Yes, it's true that we were used to the stuff and ya gotta love a refrigerant with no glide! That is what I miss most: being able to set a pressure control and monitor a system's performance with greater precision. That, and no recovery!

But take it from an old ammonia fan, CFCs are not that user-friendly: denser than oil hence no more pumped overfeed or flooded evaporators with simple floats but a pesky expansion valve and superheat considerations instead. NH3 is thermodynamically superior, simpler for leak detection(!), inexpensive, and if it does leak, it's fertilizer, for God's sake! Less obvious advantages: clears out your sinuses quick and it makes it easy to drive annoying people out of the mechanical room!

Sure, it killed a few people now and then, but that just served to raise the average intelligence of service personnel! Ah, for the good old days!

I picture the meetings as the captains of our industry: equipment manufacturing, chemical, service, etc. met to plan their strategy to defeat this insidious move to ban CFCs that threatened our livelihood. I'm sure they debated long and hard on whether the ban should be opposed outright or whether we should seek greater evidence of environmental damage before committing to action.

And I'm sure those leaders decided they needed to assess the monetary damage if the ban were to proceed. They summoned their accountants, financial advisors and other soothsayers and ordered them to calculate the huge expenses in converting.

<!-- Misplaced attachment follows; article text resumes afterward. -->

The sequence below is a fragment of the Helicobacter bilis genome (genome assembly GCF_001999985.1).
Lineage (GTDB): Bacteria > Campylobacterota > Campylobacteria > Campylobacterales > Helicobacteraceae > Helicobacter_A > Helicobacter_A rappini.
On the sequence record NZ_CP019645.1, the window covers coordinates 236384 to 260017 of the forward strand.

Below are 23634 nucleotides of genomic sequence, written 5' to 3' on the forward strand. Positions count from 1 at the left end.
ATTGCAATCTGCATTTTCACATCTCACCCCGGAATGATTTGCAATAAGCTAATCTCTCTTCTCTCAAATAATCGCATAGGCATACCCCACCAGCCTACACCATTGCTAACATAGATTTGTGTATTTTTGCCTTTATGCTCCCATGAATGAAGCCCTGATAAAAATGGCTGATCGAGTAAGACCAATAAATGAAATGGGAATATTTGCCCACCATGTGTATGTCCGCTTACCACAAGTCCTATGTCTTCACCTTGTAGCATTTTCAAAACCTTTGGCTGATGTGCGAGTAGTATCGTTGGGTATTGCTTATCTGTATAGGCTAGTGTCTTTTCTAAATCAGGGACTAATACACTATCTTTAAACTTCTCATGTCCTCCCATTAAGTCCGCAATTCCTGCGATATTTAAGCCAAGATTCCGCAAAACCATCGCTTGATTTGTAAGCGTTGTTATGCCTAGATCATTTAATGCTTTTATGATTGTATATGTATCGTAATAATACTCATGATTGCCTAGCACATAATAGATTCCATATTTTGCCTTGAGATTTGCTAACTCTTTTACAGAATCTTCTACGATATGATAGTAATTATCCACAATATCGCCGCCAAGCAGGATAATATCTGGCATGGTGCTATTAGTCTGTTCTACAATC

And the figures were large and disturbing. And then the leaders bellowed: "The bottom line, dammit! What's the bottom line?" And in boardrooms across the lands, nervous accountants, hurriedly skipping to the last page of the report, meekly replied: "Umm, we'll make 14 gazillion dollars and 39 cents."

And then I'm sure a great hush descended on those same boardrooms as those great men realized they must respond to the call of duty and vow to protect the planet at all costs!

Other industries were caught napping, I suppose, and paid dearly. I read one report that said a single IBM circuit board manufacturing plant in San Jose, California, using R-12 as a residue-free solvent to wash the flux from etched circuit boards vented 3 million pounds per year!

But if the ozone layer of the planet might be at stake, and the research seemed to indicate it was, merely vowing to recover would mean little. How many pounds of refrigerant do you recover compared to the number of pounds a year you purchase to replenish systems after repairs?

I don't know about the space shuttle and volcanoes. I thought the space shuttle used hydrogen/oxygen. Is the oxidant something chlorine-based? My geology is pretty weak but I am skeptical of the chlorine claim. (Okay, I'm skeptical of most things!)